(CNN) – Some hospitals store enough modest iPads, but the reason reflects the grim fact that they are used to connect Corona (Covid-19) patients with their families – sometimes – in the last interview they will ever have. .
When dr. Marc Shapiro published a report about a patient who said goodbye to his family on an iPad and wanted to inform others about the seriousness of the epidemic.
“As the ICU team prepares, this is a crucial step that we must not forget,” wrote Shapiro, a doctor at Santa Rosa Memorial Hospital in California, USA.
Shapiro added that the patient said “initially no”, but we encourage him. The nurse brings an iPad. He told his family when the last air in his lungs broke. Via internet connection. “
As the ICU team prepares, this is a key step that we must not forget. He will say “No” at first, but we will encourage him. The nurse brings an iPad. He says goodbye to his family with the last air in his broken lungs. Via internet connection. 8/10
Hospitals are crowded with thousands of patients who arrive every day after coronavirus closure. Across the United States, there was a shortage of hospital supplies for medical staff and a number of beds for patients.
The contagious nature of the disease has forced hospitals to limit and often prevent visitation rights in order to reduce its spread.
The latest solution was to set up iPads and other virtualization technologies so that patients could communicate with their friends and family – often for the last time.
And on Thursday, the image of iPads preparing for patients in the intensive care unit spread on Twitter, gaining more than 115,000 likes and 27,000 retweets in a few days.
These are iPad stations that prepare for visits to virtual ICUs at the end of the life of a palliative care doctor I know. Jesus. https://t.co/lIgbg0FhaL
IPads are often used just before intubation, says Shapiro. At this point, there is no guarantee that the patient will have the opportunity to talk to loved ones again.
“We intubate when their lungs are so injured that they can’t maintain organ function … They don’t get enough oxygen on their own. We understand we could facilitate their last conversation,” Shapiro told CNN.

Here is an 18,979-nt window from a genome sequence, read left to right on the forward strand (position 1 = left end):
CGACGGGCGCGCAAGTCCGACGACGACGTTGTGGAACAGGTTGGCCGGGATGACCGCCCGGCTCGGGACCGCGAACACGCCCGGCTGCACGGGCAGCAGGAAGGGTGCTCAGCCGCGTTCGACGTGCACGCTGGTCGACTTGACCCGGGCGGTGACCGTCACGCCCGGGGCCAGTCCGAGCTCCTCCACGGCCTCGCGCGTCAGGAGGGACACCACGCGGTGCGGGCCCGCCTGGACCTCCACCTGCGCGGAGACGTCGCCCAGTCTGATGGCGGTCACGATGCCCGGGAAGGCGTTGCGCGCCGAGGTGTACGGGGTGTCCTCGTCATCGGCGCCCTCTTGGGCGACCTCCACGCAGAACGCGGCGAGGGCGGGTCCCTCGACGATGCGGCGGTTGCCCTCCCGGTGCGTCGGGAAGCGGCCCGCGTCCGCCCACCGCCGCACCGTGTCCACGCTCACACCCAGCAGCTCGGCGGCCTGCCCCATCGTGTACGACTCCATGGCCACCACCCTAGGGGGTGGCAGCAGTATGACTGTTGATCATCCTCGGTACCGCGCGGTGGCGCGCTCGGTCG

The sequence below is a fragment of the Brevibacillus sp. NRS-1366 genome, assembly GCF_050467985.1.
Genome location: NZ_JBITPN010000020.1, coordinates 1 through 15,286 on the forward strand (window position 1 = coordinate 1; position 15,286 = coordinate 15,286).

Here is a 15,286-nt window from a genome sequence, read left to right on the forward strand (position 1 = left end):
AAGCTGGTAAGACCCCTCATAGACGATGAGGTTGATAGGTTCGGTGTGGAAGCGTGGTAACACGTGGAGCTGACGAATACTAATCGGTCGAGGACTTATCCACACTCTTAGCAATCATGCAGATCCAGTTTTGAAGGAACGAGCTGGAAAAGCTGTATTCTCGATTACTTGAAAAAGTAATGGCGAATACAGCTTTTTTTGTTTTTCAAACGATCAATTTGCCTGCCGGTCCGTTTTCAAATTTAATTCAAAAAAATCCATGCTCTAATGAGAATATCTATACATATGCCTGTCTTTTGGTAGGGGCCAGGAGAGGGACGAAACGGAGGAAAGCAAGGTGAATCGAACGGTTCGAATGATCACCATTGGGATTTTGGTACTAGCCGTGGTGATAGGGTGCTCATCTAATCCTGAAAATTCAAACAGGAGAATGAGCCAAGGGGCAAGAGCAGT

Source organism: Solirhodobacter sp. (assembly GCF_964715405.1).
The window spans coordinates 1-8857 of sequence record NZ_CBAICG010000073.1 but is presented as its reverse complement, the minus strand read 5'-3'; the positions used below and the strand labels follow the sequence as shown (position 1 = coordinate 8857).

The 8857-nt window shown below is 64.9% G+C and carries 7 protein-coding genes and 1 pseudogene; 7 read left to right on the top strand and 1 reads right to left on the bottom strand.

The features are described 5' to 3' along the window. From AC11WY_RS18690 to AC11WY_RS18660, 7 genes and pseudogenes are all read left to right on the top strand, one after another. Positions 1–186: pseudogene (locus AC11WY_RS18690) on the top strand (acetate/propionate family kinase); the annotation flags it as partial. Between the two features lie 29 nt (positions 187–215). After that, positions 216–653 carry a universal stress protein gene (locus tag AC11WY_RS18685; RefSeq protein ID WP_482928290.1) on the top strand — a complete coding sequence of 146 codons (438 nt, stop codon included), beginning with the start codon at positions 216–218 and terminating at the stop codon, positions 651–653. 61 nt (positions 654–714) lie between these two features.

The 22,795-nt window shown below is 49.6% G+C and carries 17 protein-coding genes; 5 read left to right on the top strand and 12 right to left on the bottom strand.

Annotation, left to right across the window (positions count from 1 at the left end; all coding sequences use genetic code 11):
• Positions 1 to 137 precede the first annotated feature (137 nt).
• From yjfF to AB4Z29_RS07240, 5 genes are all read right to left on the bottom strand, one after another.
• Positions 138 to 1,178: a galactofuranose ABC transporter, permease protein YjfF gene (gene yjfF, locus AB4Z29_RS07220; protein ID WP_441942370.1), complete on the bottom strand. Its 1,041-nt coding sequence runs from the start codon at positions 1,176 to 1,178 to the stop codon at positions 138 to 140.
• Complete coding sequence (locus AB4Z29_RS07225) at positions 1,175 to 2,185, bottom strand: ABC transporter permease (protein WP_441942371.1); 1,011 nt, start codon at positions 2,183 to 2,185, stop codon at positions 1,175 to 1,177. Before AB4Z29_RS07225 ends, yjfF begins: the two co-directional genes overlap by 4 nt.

Santa Rosa Hospital in California was not the first to rely on tablets to allow patients to communicate with their loved ones.
For Caroline Booker, head nurse at Northside Hospital in Atlanta, Georgia, iPads are the best choice for the hospital.
As in other hospitals, Booker says Northside has some tablets, but the sudden increase in coronavirus cases has driven demand for more.
Until recently, the hospital did not have enough tablets until the former patient raised money to buy 25 iPads for the hospital.
“As for Covid-19, hospitals have basically banned visitors … If a patient is positive, we don’t want to risk being infected by someone else, so it’s the best way for patients to stay with their loved ones,” Bowker told CNN. .
She added, “It’s sad that we’ve achieved that.” But Booker is trying to use these tablets as an innovative solution to a common problem.
He says that like others, iPads will continue to be used for years after the virus has subsided. He remembers one patient who used an iPad with a loved one for more than six hours. They were silent most of the time. Patient Booker later said that all he had to do was see each other’s faces.